If you’re facing litigation, it’s inevitable that you’ll encounter requests for production (RFP) or admissions along the way. While it’s possible to successfully raise privilege, scope, proportionality and other grounds when objecting to requests for production or admission, you need to have your electronically-stored information (ESI) prepared for production. This is because all organizations have a duty to preserve evidence in response to ongoing or foreseeable litigation. Failing to do this can raise serious sanctions issues for your company that could compromise your ability to litigate successfully. Here’s what you can do to properly prepare in advance.


What Could Happen If You’re Not Prepared

Motions for production and motions for admission are similar in that they’re requests for evidence, but they each go about this slightly differently. Requests for production are governed by the Federal Rules of Civil Procedure (FRCP) Rule 34, and allow parties to request ESI so long as the request describes with reasonable particularity the items to be inspected; specifies a reasonable time, place and manner for delivering the ESI; and confirms how the delivered ESI should be formatted. Alternatively, requests for admission made under FRCP Rule 36 require parties to verify or deny a statement of fact. In answering, parties are under a duty to verify and support any allegations made under these motions, which could include producing corroborating ESI evidence.

Regardless of your strategy, you must respond in a timely manner to these requests. In most cases, this is typically no later than 30 days from the date you were served with either type of request. Failing to do so could give your adversary grounds to file motions to compel a discovery response. This motion is available under FRCP Rule 37, and can give your adversary the opportunity to compel you to turn over specific evidence. Even if a court were to grant this motion only in part, you could be liable for reasonable attorney’s fees, or—in more extreme circumstances—receive contempt of court charges or face dismissal. You’ll also need to be mindful of FRCP Rule 37(e), which gives a court discretion to impose further sanctions if (i) your organization failed to take reasonable steps to preserve evidence, (ii) it could not produce the evidence in a different format, and (iii) the party requesting the evidence was prejudiced as a result.


How You Can Ensure Your Web Evidence Is Ready For Production

You need to act quickly to preserve evidence once you’re notified about foreseeable litigation. Issuing legal holds, conducting interviews with custodians, and collecting affidavits from key personnel can help show judges that you’ve taken reasonable steps to preserve relevant evidence in anticipation of litigation. Any data you collect from potential custodians in the process can also help you target the right social media accounts and websites to conduct to collection and preservation. You’ll also need to document the ESI chain of custody and preserve ESI metadata. Chain of custody tracks who owned and controlled certain ESI, while hidden metadata embedded within ESI can provide invaluable information about a document’s creation, authors, and edits. If your ESI metadata is altered or your chain of custody records are compromised, courts will assume the evidence has been tampered with and can either exclude your evidence or issue sanctions.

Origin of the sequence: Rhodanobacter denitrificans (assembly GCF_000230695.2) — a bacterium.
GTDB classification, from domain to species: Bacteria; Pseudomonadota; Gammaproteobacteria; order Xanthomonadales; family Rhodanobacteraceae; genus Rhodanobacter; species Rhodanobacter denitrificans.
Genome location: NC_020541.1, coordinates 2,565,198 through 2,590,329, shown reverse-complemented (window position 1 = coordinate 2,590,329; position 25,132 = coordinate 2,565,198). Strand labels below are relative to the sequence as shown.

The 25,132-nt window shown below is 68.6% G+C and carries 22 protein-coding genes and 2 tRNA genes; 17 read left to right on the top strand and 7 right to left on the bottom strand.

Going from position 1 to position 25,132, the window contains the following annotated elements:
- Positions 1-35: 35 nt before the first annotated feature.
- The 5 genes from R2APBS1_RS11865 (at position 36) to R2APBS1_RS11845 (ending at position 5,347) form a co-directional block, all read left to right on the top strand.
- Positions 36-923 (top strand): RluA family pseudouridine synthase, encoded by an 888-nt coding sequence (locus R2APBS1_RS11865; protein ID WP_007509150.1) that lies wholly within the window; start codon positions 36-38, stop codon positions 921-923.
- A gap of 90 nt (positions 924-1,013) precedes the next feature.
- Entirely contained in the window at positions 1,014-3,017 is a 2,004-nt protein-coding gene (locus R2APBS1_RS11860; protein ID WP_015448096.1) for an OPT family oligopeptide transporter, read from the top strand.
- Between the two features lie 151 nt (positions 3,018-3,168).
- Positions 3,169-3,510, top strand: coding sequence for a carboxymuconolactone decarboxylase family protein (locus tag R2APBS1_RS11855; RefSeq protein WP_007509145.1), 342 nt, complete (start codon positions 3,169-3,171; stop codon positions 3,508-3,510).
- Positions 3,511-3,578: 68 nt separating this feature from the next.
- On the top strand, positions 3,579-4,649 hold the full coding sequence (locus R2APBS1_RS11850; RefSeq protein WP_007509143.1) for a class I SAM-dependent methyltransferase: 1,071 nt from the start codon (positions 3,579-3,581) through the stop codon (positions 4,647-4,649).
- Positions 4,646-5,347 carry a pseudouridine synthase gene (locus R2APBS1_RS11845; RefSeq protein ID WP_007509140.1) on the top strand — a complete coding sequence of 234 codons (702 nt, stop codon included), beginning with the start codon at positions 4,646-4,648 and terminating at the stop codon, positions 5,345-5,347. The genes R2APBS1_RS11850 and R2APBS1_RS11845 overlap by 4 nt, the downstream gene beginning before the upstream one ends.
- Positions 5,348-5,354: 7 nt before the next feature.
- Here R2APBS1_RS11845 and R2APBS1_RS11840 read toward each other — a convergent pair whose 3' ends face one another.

One of the greatests concerns for collecting and preserving online evidence is producing it in accessible formats for discovery. For web-based content like social media, websites, and videos, the best, most non-intrusive way to do this is to use authenticated screenshots, which the FRE now considers self-authenticating. Authenticated screenshots (those designed for legal use) employ an algorithmic process called hash-value matching to confirm that they’re verified copies of the pages they depict. On top of this, solutions like Page Vault automatically maintain  these authenticated screenshots in off-site encrypted cloud servers. This means that whenever you’re served with a request for production or admission, all you’d need to do is send your screenshots to opposing counsel.

And you’re all set—until you have to deal with the next request.


This post was authored by Eric Pesale, a legal contributor who writes regularly about legal topics for law firms, publications, and companies as the founder of Write For Law. He is a graduate of New York Law School and the University of North Carolina at Chapel Hill, and has been published in the New York Law Journal and Above the Law.  Eric can be reached at eric@writeforlaw.com or on Twitter at @writeforlaw.


About Page Vault

Page Vault helps legal professionals to capture and preserve web content such as webpages, websites, social media, videos, and images. Users can have confidence in knowing that Page Vault’s collection experts accurately preserve all necessary content and supporting data within the requested output format. Whether using their in-house software or vendor services, Page Vault can accommodate projects of any volume or complexity.